In the shadow of immuno-oncology big pharma and biotechs alike continue to develop targeted projects attacking various aspects of tumour metabolism. One such approach, fibroblast growth factor receptor (FGFR) inhibition, has a growing pipeline that could start generating pivotal data in the next year or two.
Since EP Vantage last wrote about this class the leading candidate, Bristol-Myers Squibb’s brivanib, has been abandoned. However, a new generation of late-stage agents has emerged, and biomarker tests to detect tumours expressing FGFR genetic alterations have helped to identify a subset of patients that could show a greater benefit (see table below).
FGFR inhibitors are often combined with angiogenesis inhibition mechanisms like vascular endothelial growth factor (VEGF) blockers, and are intended to block tumour cell proliferation that is caused by disrupted gene signalling. Brivanib was a dual inhibitor of VEGF and FGFR thought to add additional angiogenesis-blocking qualities, although it was shelved after it failed to show non-inferiority to Nexavar in hepatocellular carcinoma in the Brisk-FL study (Therapeutic focus – Expectations rising for FGF inhibitors, March 18, 2011).
Now licensed to ZAI Lab in China, Brivanib was tested in all comers. The next round of data should tell the sector whether a biomarker-driven treatment protocol can allow FGFR inhibition agents to outperform existing drugs.
But first, this
This might not, however, be revealed by trials of the leading candidate, Hutchison China Meditech’s sulfatinib, a dual FGFR and VEGFR inhibitor undergoing phase III trials in China in pancreatic and non-pancreatic neuroendocrine tumours.
These studies should read out in 2018 and 2019, but do not appear to select patients based on biomarkers; they are similar in size to pivotal trials of Afinitor in neuroendocrine tumours, so they should deliver robust data in an all-comers population.
|Selected late-stage FGFR projects|
|Project||Generic mame||Company||Pharmacology class||Trial ID|
|sulfatinib||sulfatinib||Hutchison China Meditech||FGFR & VEGFR inhibitor||NCT02588170, NCT02589821|
|ARQ 087||–||ArQule||FGFR antagonist||NCT01752920|
|erdafitinib||erdafitinib||Johnson & Johnson||Pan-FGFR inhibitor||NCT0236559, NCT02699606|
|BGJ398||infigratinib||Novartis||Pan-FGFR kinase inhibitor||NCT02160041, NCT02150967|
|AZD4547||–||AstraZeneca||FGFR tyrosine kinase inhibitor||NCT02154490, NCT02117167, NCT02299999|
|lucitanib||lucitanib||Clovis Oncology/Servier||FGFR 1-3, VEGFR 1-3 & PDGFR α/β kinase inhibitor||NCT02053636, NCT02109016, NCT02202746, NCT02747797|
|B-701||–||BioClin Therapeutics||FGFR3 kinase inhibitor||NCT02401542|
But before those broad pivotal trials read out, the sector should have some hint at how much promise there is in a biomarker driven approach, as phase II trials of ArQule’s ARQ 087, Johnson & Johnson’s erdafitinib, Novartis’s BGJ398 and Clovis Oncology’s lucitanib all hit their expected completion dates this year and in 2017.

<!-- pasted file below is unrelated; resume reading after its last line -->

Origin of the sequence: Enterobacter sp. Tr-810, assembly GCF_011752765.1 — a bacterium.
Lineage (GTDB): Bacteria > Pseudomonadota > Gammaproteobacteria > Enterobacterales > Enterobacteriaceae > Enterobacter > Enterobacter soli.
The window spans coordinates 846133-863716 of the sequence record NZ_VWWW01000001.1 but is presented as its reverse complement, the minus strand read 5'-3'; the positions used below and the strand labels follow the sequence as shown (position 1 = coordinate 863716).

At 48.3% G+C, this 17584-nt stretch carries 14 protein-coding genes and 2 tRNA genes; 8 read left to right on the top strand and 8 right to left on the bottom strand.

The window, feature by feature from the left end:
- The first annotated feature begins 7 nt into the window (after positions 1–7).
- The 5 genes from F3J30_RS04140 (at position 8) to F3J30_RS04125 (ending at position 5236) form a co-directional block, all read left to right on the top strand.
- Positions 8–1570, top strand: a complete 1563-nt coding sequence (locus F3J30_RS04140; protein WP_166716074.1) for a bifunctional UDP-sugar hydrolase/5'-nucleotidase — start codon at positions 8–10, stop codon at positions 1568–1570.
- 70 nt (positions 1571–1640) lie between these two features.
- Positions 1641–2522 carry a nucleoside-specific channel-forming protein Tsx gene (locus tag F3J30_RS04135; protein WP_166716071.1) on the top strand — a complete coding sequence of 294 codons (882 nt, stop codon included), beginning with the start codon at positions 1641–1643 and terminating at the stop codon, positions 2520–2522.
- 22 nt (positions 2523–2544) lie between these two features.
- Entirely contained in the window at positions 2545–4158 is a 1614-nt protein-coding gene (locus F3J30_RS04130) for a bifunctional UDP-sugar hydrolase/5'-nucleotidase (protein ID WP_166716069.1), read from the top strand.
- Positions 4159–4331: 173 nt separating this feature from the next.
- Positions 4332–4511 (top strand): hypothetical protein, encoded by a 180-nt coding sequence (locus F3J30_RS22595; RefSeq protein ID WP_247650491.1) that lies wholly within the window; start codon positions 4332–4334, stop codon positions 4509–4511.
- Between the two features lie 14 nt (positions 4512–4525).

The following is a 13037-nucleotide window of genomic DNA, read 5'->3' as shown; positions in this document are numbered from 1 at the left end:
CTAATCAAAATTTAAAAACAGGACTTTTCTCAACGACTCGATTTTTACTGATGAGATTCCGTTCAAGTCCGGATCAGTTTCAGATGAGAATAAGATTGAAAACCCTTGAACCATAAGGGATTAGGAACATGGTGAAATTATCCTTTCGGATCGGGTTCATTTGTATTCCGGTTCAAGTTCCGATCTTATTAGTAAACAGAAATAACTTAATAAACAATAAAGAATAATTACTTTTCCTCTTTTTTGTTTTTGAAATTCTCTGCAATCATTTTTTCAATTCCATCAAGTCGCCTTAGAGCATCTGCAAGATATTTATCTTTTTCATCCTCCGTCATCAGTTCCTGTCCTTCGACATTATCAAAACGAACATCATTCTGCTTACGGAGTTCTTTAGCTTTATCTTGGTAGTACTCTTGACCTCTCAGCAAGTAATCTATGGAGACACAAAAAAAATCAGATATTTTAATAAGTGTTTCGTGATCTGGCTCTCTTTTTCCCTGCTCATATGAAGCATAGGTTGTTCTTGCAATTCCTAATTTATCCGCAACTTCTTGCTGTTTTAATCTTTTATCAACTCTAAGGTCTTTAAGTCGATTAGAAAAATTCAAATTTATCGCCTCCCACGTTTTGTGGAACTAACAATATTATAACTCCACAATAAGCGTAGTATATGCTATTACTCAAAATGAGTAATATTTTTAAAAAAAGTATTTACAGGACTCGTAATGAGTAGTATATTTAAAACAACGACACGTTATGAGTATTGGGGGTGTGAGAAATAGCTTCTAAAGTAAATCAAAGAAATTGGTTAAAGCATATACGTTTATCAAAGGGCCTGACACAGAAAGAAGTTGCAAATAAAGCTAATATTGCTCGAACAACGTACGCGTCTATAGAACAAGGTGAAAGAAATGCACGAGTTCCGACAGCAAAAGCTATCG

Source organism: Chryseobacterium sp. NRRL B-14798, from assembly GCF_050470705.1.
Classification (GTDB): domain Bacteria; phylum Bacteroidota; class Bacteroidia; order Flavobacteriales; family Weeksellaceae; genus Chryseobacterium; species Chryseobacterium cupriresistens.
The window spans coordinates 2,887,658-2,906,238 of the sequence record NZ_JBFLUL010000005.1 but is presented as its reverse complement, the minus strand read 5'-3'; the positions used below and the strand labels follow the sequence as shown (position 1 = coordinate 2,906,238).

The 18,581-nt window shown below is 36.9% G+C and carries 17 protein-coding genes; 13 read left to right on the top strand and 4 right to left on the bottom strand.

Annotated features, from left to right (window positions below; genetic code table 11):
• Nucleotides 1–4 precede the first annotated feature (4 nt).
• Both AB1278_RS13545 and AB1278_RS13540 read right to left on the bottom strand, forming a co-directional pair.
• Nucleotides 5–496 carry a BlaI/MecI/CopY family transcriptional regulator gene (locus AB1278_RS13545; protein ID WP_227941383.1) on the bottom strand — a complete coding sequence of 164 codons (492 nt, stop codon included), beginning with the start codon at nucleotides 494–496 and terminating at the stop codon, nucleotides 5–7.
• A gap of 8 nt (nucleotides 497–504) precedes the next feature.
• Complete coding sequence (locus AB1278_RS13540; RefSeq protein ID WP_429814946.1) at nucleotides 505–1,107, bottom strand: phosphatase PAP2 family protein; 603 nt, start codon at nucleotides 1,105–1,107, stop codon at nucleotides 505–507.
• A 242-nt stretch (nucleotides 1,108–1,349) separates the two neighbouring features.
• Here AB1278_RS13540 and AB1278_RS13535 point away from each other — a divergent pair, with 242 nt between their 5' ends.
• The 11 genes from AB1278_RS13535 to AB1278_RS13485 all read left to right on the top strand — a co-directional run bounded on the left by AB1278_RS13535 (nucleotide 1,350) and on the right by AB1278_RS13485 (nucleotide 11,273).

Lucitanib is now Clovis’s number two asset, after the PARP inhibitor rucaparib, and could be first up in returning biomarker-driven data. This project, which blocks FGFR 1-3, VEGFR 1-3 and platelet-derived growth factor receptors (PDGFR) alpha and beta, has enrolled patients with FGFR 1-amplified squamous non-small cell lung cancer, and had a primary completion date of June 1, 2016; another trial in FGF-aberrant advanced breast cancer is expected towards the end of the year.
Similarly, ArQule’s ARQ 087, which has pan-FGFR activity, could deliver data by the year end from a phase I/II trial in intrahepatic cholangiocarcinoma with FGFR2 gene fusion. Preliminary data published at the ESMO world gastrointestinal congress showed a 25% response rate consisting of three partial responses in 12 evaluable FGFR-positive patients.
The first entrants from big pharma should yield data next year. J&J’s erdafitinib is due to report urothelial cancer data in early 2017, while Novartis’s BGJ398 should provide an update in glioblastoma towards the end of 2017.
Other big names that have made it as far as phase II include Incyte, with INCB54828, which is not due to report data until 2018, and AstraZeneca, which has got AZD4547 into three major personalised medicine trials: Safir02_Breast, Safir02_Lung, and the 10,000-patient Lung-Map study.
Lung-Map, run by the US National Cancer Institute, is in squamous cell carcinoma, Safir02_Breast in Her2-negative disease, and Safir02_Lung in EGFR and ALK-negative disease. All three sort patients based on genomic testing, and as Astra is a collaborator on both of the Safir trials its candidates, including ‘4547, figure prominently.
Phase I marks Bayer’s presence in this space, with three projects active in the clinic – one of which is an antibody-drug conjugate collaboration with Seattle Genetics. Daiichi Sankyo has two shots on goal with DS-1123 and U3-1784 – both of these should have results next year.
Eisai, Lilly, Astellas, Otsuka and Roche subsidiary Chugai have also put down markers in phase I.
Precision medicine is a focus in oncology with the US government’s cancer “moonshot”, and it seems that biomarker-led research into FGFR inhibition is maturing at a very fortunate time (JP Morgan – Jumping in front of the cancer immunotherapy parade, January 12, 2016). Selecting patients based on genomic profile gives these agents a better chance of success, and if this does not work then perhaps nothing will.